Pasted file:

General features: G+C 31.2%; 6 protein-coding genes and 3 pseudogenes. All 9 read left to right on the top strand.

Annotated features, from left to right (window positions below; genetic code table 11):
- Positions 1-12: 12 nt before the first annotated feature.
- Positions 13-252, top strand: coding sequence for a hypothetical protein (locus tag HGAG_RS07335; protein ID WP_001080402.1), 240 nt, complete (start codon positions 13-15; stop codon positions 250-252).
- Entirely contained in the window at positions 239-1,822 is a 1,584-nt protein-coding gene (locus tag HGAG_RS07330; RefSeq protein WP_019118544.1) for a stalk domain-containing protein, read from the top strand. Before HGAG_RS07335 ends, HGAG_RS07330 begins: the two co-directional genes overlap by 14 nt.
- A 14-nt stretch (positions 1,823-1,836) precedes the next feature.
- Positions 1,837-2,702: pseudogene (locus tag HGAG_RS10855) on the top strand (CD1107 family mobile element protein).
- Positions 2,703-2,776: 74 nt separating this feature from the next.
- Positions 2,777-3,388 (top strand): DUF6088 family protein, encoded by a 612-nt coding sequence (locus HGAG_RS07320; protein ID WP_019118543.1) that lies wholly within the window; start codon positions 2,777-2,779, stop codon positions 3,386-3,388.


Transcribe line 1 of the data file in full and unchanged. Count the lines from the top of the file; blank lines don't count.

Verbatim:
General features: G+C 31.2%; 6 protein-coding genes and 3 pseudogenes. All 9 read left to right on the top strand.